After a partner's cancer scare, this tech fund is now investing in health

Key Points
  • Charles River Ventures is formally launching its "bioengineering" practice and a new investor.
Why top Silicon Valley VC George Zachary is placing all of his bets in biotech

Charles River Ventures is known for taking big bets in social networking companies, like Yammer and Twitter.

Now, it's the latest technology firm to get serious about health care. 

On Friday, it formerly announced its new bioengineering practice and a new investor: Dylan Morris, who joined the fund from Eric Schmidt-backed Innovation Endeavors. Prior to that, Morris co-founded a medical device company called Integrated Plasmonics.

CRV isn't the first venture firm to explore this space. Andreessen Horowitz also has a bio fund, led by health-technologist Vijay Pande, and Founders Fund, GV, Khosla Ventures, Menlo Ventures, among others, are stepping up their investments in health-tech. Some firms have hired practicing doctors and other medical experts to help guide their investment decisions.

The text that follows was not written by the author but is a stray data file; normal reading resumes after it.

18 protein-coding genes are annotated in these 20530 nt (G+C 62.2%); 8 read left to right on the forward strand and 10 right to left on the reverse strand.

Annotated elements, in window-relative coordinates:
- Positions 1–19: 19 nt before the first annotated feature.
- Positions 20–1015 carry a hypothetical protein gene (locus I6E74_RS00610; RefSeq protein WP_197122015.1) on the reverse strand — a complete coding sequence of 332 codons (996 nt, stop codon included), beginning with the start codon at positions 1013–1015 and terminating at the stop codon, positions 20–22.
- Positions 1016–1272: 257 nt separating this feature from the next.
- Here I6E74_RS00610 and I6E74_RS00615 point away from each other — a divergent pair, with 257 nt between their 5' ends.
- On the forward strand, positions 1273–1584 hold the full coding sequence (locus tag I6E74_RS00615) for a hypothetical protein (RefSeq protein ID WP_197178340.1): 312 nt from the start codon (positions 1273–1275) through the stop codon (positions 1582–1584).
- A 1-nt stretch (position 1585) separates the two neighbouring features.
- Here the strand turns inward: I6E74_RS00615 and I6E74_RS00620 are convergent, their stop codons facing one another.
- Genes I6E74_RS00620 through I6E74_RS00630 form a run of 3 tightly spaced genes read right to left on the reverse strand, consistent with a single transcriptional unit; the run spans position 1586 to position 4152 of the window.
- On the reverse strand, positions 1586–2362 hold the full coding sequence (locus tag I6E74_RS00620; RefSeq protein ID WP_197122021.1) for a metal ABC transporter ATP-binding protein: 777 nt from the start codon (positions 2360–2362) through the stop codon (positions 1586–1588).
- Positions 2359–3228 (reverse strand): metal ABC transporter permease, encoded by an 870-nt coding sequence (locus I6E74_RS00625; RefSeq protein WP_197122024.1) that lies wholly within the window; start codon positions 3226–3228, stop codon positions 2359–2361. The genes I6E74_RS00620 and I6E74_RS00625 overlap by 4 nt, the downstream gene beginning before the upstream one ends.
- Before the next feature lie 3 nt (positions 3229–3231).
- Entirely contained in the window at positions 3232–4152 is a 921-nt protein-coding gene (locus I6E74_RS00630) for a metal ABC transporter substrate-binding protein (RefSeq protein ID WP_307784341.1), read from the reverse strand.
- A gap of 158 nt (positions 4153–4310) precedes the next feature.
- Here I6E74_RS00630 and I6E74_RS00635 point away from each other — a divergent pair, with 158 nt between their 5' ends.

For CRV, it all started when general partner, George Zachary, had a cancer scare. Zachary, who shared his story with CNBC, ultimately made the decision to focus on companies at the intersection of technology and health, after learning that he had a rare, benign tumor. "My experience as a patient was insane," he said. "I couldn't believe how screwed up the health system was."

The fund will have locations in both Boston and Palo Alto. 

Via a Medium blog post, describing the bioengineering focus: 

Recent advancements in AI, machine learning and big data are opening up entirely new ways to improve and redesign biologics; from synthetics to human health, diagnostics and therapeutics to ecological applications. We're interested in efforts to cure diseases & the application of new technologies to prevent the onset of disease, so that people can live longer, healthier lives.